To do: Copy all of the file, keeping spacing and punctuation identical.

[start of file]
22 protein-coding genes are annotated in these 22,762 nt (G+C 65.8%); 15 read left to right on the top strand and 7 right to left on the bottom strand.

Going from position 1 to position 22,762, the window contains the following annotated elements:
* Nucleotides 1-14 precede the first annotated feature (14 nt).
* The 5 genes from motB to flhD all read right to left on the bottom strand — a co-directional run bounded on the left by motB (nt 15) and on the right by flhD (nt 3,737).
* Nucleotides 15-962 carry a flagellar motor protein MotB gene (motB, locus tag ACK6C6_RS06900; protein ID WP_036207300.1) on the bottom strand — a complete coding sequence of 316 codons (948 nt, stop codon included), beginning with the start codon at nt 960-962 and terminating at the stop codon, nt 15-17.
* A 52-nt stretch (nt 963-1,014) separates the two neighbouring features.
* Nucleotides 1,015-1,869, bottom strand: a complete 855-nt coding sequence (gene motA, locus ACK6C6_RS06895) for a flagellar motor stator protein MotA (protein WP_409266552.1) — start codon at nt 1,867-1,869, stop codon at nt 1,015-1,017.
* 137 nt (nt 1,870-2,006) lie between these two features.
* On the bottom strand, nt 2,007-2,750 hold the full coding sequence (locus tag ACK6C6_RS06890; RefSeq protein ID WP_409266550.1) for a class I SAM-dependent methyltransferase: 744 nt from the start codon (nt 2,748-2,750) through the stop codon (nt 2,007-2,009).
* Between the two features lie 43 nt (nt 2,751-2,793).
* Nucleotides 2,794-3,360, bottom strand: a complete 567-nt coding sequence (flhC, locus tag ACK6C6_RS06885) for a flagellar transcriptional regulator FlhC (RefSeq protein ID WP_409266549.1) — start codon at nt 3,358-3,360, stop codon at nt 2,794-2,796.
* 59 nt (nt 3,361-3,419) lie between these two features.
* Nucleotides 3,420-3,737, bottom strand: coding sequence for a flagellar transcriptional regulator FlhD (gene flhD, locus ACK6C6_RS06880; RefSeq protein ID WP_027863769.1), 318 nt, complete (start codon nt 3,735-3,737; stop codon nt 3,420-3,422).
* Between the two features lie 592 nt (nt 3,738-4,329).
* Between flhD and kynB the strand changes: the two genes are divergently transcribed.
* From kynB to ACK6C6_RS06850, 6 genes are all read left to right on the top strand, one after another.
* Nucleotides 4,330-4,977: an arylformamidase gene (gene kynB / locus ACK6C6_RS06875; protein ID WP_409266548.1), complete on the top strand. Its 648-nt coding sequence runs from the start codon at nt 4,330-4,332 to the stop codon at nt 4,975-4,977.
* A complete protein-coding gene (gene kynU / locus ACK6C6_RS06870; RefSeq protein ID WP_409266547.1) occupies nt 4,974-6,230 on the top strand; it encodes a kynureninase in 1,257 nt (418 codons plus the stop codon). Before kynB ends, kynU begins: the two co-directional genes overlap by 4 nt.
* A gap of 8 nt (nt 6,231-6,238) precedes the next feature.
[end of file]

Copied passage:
22 protein-coding genes are annotated in these 22,762 nt (G+C 65.8%); 15 read left to right on the top strand and 7 right to left on the bottom strand.

Going from position 1 to position 22,762, the window contains the following annotated elements:
* Nucleotides 1-14 precede the first annotated feature (14 nt).
* The 5 genes from motB to flhD all read right to left on the bottom strand — a co-directional run bounded on the left by motB (nt 15) and on the right by flhD (nt 3,737).
* Nucleotides 15-962 carry a flagellar motor protein MotB gene (motB, locus tag ACK6C6_RS06900; protein ID WP_036207300.1) on the bottom strand — a complete coding sequence of 316 codons (948 nt, stop codon included), beginning with the start codon at nt 960-962 and terminating at the stop codon, nt 15-17.
* A 52-nt stretch (nt 963-1,014) separates the two neighbouring features.
* Nucleotides 1,015-1,869, bottom strand: a complete 855-nt coding sequence (gene motA, locus ACK6C6_RS06895) for a flagellar motor stator protein MotA (protein WP_409266552.1) — start codon at nt 1,867-1,869, stop codon at nt 1,015-1,017.
* 137 nt (nt 1,870-2,006) lie between these two features.
* On the bottom strand, nt 2,007-2,750 hold the full coding sequence (locus tag ACK6C6_RS06890; RefSeq protein ID WP_409266550.1) for a class I SAM-dependent methyltransferase: 744 nt from the start codon (nt 2,748-2,750) through the stop codon (nt 2,007-2,009).
* Between the two features lie 43 nt (nt 2,751-2,793).
* Nucleotides 2,794-3,360, bottom strand: a complete 567-nt coding sequence (flhC, locus tag ACK6C6_RS06885) for a flagellar transcriptional regulator FlhC (RefSeq protein ID WP_409266549.1) — start codon at nt 3,358-3,360, stop codon at nt 2,794-2,796.
* 59 nt (nt 3,361-3,419) lie between these two features.
* Nucleotides 3,420-3,737, bottom strand: coding sequence for a flagellar transcriptional regulator FlhD (gene flhD, locus ACK6C6_RS06880; RefSeq protein ID WP_027863769.1), 318 nt, complete (start codon nt 3,735-3,737; stop codon nt 3,420-3,422).
* Between the two features lie 592 nt (nt 3,738-4,329).
* Between flhD and kynB the strand changes: the two genes are divergently transcribed.
* From kynB to ACK6C6_RS06850, 6 genes are all read left to right on the top strand, one after another.
* Nucleotides 4,330-4,977: an arylformamidase gene (gene kynB / locus ACK6C6_RS06875; protein ID WP_409266548.1), complete on the top strand. Its 648-nt coding sequence runs from the start codon at nt 4,330-4,332 to the stop codon at nt 4,975-4,977.
* A complete protein-coding gene (gene kynU / locus ACK6C6_RS06870; RefSeq protein ID WP_409266547.1) occupies nt 4,974-6,230 on the top strand; it encodes a kynureninase in 1,257 nt (418 codons plus the stop codon). Before kynB ends, kynU begins: the two co-directional genes overlap by 4 nt.
* A gap of 8 nt (nt 6,231-6,238) precedes the next feature.